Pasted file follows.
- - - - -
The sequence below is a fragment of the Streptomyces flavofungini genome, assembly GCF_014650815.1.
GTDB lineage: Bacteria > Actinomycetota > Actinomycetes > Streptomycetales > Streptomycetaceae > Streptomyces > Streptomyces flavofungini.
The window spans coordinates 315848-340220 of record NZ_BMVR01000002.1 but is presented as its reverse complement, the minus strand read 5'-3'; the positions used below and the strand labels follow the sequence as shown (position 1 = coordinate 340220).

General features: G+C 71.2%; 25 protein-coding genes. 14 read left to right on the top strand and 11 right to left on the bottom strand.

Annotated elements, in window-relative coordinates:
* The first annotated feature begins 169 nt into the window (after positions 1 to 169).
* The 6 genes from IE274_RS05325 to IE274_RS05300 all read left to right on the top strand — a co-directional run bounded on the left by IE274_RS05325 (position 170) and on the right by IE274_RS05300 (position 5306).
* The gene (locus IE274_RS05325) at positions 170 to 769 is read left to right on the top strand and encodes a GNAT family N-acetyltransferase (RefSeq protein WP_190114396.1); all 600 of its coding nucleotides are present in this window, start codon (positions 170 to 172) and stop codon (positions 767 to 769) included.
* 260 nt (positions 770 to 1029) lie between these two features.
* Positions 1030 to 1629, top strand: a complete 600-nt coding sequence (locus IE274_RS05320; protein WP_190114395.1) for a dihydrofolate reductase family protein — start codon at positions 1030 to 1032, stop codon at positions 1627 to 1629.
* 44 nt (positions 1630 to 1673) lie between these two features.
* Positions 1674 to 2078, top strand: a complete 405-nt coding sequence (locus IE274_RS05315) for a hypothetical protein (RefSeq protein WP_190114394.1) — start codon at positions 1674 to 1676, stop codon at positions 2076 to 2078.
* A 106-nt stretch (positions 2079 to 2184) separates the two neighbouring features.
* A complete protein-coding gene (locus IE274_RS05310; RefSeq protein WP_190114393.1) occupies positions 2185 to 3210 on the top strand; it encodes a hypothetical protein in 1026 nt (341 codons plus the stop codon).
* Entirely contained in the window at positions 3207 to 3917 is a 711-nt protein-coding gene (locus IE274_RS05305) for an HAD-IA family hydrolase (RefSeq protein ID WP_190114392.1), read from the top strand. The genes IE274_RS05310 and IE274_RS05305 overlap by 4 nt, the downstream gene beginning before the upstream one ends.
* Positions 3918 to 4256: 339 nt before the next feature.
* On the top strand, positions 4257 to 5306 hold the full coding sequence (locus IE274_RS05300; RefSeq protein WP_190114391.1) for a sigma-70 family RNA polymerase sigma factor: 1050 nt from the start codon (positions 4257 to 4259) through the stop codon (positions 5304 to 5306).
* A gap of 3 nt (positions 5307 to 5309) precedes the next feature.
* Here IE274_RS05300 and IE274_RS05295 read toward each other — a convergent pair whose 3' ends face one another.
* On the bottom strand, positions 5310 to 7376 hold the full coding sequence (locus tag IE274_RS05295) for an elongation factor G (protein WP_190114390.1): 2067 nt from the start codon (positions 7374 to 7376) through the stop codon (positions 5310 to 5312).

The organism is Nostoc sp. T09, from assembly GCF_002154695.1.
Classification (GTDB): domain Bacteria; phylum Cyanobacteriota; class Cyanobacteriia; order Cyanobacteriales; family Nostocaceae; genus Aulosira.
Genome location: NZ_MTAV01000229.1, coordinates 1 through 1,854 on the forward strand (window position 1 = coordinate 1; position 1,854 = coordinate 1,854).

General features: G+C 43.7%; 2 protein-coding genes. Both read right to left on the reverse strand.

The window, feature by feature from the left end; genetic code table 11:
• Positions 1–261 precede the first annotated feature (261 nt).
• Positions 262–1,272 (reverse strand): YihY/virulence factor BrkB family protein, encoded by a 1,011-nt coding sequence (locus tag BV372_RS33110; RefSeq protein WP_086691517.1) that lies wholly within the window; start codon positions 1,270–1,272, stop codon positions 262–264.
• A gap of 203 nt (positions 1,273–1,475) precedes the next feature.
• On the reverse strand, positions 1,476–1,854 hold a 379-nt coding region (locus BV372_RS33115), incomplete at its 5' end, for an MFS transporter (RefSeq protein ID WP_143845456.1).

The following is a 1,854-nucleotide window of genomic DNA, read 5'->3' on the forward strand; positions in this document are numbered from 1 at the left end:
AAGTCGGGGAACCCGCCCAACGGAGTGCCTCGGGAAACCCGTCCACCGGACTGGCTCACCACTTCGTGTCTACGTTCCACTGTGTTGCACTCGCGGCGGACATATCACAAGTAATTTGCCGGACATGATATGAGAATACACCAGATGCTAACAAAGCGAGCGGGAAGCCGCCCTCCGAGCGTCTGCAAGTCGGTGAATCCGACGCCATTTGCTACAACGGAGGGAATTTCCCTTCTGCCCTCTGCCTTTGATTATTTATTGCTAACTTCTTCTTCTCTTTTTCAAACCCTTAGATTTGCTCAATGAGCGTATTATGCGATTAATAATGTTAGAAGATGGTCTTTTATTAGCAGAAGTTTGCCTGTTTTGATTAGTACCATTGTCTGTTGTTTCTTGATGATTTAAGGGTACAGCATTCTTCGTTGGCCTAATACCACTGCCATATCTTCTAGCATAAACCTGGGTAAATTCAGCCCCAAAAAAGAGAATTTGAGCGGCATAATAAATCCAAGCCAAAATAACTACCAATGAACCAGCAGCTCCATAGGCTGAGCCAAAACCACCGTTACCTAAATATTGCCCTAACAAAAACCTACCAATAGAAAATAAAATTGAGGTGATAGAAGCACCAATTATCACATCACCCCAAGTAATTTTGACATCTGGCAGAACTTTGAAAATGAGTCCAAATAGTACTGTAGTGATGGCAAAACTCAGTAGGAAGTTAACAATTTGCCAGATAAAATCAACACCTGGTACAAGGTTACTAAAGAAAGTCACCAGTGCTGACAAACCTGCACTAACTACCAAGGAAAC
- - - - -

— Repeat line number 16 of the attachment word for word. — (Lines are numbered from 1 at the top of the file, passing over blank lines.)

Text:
* Positions 3918 to 4256: 339 nt before the next feature.